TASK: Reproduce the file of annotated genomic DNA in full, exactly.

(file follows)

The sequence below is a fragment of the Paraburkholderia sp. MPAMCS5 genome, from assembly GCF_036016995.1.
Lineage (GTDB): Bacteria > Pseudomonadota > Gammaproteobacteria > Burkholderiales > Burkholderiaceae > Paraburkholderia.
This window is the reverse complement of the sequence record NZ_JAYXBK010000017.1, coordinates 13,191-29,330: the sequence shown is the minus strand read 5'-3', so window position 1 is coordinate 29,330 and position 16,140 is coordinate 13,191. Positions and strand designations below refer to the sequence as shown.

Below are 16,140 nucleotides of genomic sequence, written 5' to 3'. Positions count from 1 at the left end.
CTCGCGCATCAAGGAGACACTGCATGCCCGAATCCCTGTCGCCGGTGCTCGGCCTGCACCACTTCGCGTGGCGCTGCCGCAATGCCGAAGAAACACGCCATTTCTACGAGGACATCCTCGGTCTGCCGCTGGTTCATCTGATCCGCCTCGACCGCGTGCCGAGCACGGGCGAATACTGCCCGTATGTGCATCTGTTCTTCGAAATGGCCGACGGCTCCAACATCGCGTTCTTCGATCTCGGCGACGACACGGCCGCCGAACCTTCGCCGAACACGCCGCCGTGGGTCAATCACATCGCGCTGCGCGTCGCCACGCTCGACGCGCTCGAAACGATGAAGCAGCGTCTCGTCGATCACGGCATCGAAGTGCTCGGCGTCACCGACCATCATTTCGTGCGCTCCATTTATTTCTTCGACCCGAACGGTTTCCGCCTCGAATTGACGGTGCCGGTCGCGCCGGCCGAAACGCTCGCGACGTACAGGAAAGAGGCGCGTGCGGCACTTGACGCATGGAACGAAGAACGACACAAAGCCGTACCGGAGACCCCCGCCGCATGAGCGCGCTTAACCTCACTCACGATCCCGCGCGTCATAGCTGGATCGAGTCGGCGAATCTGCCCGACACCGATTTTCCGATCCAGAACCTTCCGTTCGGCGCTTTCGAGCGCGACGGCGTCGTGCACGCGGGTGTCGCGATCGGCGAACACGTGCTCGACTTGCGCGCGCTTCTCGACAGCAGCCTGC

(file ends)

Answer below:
The sequence below is a fragment of the Paraburkholderia sp. MPAMCS5 genome, from assembly GCF_036016995.1.
Lineage (GTDB): Bacteria > Pseudomonadota > Gammaproteobacteria > Burkholderiales > Burkholderiaceae > Paraburkholderia.
This window is the reverse complement of the sequence record NZ_JAYXBK010000017.1, coordinates 13,191-29,330: the sequence shown is the minus strand read 5'-3', so window position 1 is coordinate 29,330 and position 16,140 is coordinate 13,191. Positions and strand designations below refer to the sequence as shown.

Below are 16,140 nucleotides of genomic sequence, written 5' to 3'. Positions count from 1 at the left end.
CTCGCGCATCAAGGAGACACTGCATGCCCGAATCCCTGTCGCCGGTGCTCGGCCTGCACCACTTCGCGTGGCGCTGCCGCAATGCCGAAGAAACACGCCATTTCTACGAGGACATCCTCGGTCTGCCGCTGGTTCATCTGATCCGCCTCGACCGCGTGCCGAGCACGGGCGAATACTGCCCGTATGTGCATCTGTTCTTCGAAATGGCCGACGGCTCCAACATCGCGTTCTTCGATCTCGGCGACGACACGGCCGCCGAACCTTCGCCGAACACGCCGCCGTGGGTCAATCACATCGCGCTGCGCGTCGCCACGCTCGACGCGCTCGAAACGATGAAGCAGCGTCTCGTCGATCACGGCATCGAAGTGCTCGGCGTCACCGACCATCATTTCGTGCGCTCCATTTATTTCTTCGACCCGAACGGTTTCCGCCTCGAATTGACGGTGCCGGTCGCGCCGGCCGAAACGCTCGCGACGTACAGGAAAGAGGCGCGTGCGGCACTTGACGCATGGAACGAAGAACGACACAAAGCCGTACCGGAGACCCCCGCCGCATGAGCGCGCTTAACCTCACTCACGATCCCGCGCGTCATAGCTGGATCGAGTCGGCGAATCTGCCCGACACCGATTTTCCGATCCAGAACCTTCCGTTCGGCGCTTTCGAGCGCGACGGCGTCGTGCACGCGGGTGTCGCGATCGGCGAACACGTGCTCGACTTGCGCGCGCTTCTCGACAGCAGCCTGC